With their shapeless black robes and lined faces, the justices of the Supreme Court do not project a particularly cutting-edge image. And for the most part, that's not a problem. The judges concentrate primarily on cases related to either hot-button issues like torture and abortion, or cases dealing with the legal minutiae of how courts should properly function.
However, every once in a while, cases like Sony v. Universal (the "Betamax case") and MGM Studios, Inc. v. Grokster, Ltd. force the Justices to balance aging precedents with a rapidly advancing world. And while many of the Justices, especially the famous Luddite David Souter, have often been unfamiliar with the technology they were ruling on, President Obama's nominee Judge Sonia Sotomayor has a long history of dealing with just the sort of technology-related cases the Supreme Court is likely to hear in the future.
We spoke with Jeffrey Neuburger, the co-chair of the Technology, Media, and Communications Practice Group at the law firm Proskauer Rose, and Timothy Wu, a professor at Columbia Law School who specializes in telecommunications and net neutrality law. Both identified the balance between free speech and intellectual property on the Internet as the most pressing science and technology-related issue likely to come before the Supreme Court. According to Wu and Neuburger, these cases will likely deal with the limits of fair use, what constitutes the public domain, and how news content can be aggregated and redistributed.
As it happens, Sotomayor specialized in intellectual property while at the law firm of Pavia & Harcourt. In 1997, she was appointed to the 2nd Circuit Court of Appeals. Since the 2nd Circuit covers New York City, Sotomayor landed right in the middle of the media capital of America right at the time when the Internet first began testing the limits of current copyright law.
That put Sotomayor in the position to write opinions for early cybersquatting cases like Storey v. Cello Holdings, L.L.C. and Mattel, Inc. v. Barbie-Club.com. Additionally, Sotomayor ruled against a group of freelancers in Tasini vs. New York Times, a resonant case that involved journalists contesting the right of Lexis-Nexus and the New York Times to re-post articles on Internet databases without further approval of the writers. The Supreme Court eventually overturned Sotomayor's decision, with Justices Stevens and Breyer affirming Sotomayor's ruling in their dissent.
With a Democrat-controlled legislature, and the extreme deference given to the President in appointing Supreme Court Justices, Sotomayor will likely win her confirmation hearing. Summaries of Sotomayor's biography and career can be found at CNN, the SCOTUS blog and The New York Times, although they all only briefly touch on Sotomayor's history in dealing with the intersection of advanced technology and copyright law.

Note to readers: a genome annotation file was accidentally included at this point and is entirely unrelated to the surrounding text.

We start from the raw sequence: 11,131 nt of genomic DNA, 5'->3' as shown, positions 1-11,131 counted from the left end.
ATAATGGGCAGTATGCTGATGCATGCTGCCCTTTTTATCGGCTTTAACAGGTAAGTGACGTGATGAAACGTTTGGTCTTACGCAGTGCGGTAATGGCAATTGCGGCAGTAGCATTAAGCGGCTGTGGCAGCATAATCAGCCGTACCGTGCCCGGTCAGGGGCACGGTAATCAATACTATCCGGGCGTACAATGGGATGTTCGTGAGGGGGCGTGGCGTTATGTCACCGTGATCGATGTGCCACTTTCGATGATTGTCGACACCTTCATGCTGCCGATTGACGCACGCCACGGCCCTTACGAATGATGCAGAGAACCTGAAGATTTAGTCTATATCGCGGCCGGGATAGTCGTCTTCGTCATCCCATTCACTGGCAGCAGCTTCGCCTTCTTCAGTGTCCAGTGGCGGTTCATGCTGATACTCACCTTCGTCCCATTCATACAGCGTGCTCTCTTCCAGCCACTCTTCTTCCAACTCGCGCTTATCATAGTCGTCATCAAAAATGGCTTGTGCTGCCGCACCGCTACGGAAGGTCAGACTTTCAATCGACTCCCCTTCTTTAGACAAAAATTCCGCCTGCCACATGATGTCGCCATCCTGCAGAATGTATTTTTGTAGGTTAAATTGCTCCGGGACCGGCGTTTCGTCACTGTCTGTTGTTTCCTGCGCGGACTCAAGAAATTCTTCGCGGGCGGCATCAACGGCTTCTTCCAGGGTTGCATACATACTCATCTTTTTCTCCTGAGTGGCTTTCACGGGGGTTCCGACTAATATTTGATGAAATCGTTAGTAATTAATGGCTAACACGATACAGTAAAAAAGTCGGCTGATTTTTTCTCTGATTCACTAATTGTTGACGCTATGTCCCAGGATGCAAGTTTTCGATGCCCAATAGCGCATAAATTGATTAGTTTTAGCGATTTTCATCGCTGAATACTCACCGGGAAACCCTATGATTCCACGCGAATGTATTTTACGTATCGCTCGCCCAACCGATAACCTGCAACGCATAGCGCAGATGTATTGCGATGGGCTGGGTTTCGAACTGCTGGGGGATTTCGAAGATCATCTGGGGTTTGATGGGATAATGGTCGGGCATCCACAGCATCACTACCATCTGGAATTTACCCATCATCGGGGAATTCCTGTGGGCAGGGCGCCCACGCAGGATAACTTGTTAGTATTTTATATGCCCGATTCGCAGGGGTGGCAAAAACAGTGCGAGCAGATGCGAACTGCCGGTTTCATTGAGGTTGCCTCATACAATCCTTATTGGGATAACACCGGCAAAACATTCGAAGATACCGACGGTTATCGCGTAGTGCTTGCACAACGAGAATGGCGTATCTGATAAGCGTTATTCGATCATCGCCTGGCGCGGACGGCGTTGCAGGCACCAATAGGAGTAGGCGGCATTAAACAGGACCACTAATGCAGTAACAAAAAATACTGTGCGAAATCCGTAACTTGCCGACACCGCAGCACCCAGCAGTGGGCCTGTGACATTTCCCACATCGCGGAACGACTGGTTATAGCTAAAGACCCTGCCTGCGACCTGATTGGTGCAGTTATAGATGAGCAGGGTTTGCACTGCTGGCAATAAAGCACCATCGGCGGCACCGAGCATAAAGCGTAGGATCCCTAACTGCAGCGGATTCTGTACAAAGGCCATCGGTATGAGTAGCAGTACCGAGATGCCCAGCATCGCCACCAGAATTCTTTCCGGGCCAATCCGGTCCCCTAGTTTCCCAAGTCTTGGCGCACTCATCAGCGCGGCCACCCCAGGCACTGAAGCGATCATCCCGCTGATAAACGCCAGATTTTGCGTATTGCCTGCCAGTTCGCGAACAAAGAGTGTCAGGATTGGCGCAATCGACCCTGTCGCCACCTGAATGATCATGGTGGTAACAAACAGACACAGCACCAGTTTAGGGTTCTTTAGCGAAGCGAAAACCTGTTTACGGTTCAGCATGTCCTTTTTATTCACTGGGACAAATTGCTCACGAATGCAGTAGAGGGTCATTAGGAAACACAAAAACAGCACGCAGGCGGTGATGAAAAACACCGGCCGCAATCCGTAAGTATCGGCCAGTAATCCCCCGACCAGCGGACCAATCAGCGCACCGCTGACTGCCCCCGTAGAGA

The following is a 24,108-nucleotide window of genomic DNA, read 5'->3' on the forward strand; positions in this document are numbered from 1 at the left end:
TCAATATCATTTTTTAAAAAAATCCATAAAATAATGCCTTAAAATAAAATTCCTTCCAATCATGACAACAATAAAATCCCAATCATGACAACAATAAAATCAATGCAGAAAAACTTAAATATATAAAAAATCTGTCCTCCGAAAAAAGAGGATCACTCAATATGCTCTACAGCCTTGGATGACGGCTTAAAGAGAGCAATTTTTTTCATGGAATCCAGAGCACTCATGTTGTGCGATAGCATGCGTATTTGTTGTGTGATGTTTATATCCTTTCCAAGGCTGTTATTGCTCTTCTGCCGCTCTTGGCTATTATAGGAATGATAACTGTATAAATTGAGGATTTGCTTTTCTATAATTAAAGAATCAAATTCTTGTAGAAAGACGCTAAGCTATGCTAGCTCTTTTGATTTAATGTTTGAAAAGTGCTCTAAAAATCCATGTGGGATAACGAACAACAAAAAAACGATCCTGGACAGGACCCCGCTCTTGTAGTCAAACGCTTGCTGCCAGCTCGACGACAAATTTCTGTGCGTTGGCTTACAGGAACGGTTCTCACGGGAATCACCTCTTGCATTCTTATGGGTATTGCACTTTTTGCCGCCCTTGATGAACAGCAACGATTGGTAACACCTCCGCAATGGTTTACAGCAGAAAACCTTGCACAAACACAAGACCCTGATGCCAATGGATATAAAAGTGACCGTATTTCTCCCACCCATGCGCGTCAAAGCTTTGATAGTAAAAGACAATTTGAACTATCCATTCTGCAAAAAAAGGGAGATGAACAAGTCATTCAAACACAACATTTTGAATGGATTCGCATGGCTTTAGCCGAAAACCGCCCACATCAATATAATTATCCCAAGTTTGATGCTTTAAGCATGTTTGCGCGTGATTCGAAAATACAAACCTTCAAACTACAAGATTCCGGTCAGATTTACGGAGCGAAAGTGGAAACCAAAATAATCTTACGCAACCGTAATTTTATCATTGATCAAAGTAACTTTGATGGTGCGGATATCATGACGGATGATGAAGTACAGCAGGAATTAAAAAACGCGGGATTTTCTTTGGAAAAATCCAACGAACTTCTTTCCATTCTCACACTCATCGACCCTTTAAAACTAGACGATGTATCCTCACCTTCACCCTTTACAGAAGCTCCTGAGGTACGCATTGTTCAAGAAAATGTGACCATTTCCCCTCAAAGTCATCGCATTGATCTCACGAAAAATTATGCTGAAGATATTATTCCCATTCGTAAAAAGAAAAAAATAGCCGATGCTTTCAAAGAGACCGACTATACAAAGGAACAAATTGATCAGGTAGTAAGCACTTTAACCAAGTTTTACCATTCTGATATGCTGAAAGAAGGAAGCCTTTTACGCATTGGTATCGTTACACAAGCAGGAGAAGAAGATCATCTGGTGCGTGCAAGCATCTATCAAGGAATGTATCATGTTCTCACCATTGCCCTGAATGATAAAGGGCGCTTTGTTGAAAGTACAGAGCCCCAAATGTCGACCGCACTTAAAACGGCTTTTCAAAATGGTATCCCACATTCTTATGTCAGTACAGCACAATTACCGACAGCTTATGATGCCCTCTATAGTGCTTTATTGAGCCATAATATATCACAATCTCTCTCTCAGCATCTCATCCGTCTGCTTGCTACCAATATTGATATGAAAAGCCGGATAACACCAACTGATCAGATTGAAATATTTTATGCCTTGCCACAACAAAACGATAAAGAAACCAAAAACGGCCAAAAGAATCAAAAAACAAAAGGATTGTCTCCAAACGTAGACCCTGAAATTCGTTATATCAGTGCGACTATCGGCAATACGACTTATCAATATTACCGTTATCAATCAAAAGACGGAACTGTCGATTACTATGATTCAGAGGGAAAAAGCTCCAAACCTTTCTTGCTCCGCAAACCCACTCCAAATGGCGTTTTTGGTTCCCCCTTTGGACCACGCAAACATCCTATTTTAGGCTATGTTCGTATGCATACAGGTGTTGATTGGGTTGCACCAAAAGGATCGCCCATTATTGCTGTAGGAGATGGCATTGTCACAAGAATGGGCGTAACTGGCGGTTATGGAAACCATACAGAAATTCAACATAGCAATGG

Where's the beef? I don't know any more about her leanings than what I read in my general newspaper this morning. I know PopSci is slowly going MSNBC on us, but some indication of the 'tech savvy' byline teaser would be a nice touch (if only just to remember the old days when journalism involved actual research...)
OK Just read the Mattel vs Barbie-Club.com case as any good journalist would do.
Short and skinny:
- Mattel owns Barbie
- Other company in Australia purchased Barbie domain names from a company in Baltimore
- Mattel sues to get rights to those domain names (CaptainBarbie.com -haha)
- District Court says they don't have jurisdiction
- Mattel appeals to the Honorable Sotomayor
- In an amazing act of technological saviness, Judge Sotomayor unveils a judgement ... wait for it... upholding the District Courts decision. Wow.
If you want tech savvy lawyers and judges you need to be looking at the 40 and under crowd. The old ones are too bound to the written word. Go Drexel Law!
I cancelled my subscription to Popsci because of articles like this. Their ideology is more important than the facts.
ncredible. Not one mention of Miguel Estrada.
It is unbelievable that all this time was spent on questions as to whether Republicans might have alienated Latino voters, when it was Republicans who nominated Miguel Estrada, a Honduran immigrant, to the D.C. Circuit Court of Appeals, and his nomination was filibustered by Democrats who were worried that Estrada might be groomed for the Supreme Court, precisely because of his Hispanic status. That is how far that Dick Durbin, Pat Leahy, Ted Kennedy and the other liberals on the Senate Judiciary Committee were willing to go to advance their ideology. They were willing to kill a nomination of a Latino, based in part on his ethnicity.
The Republicans have nothing to apologize for in the Sotomayor nomination, and NPR has done a terrible job of examining the Estrada nomination.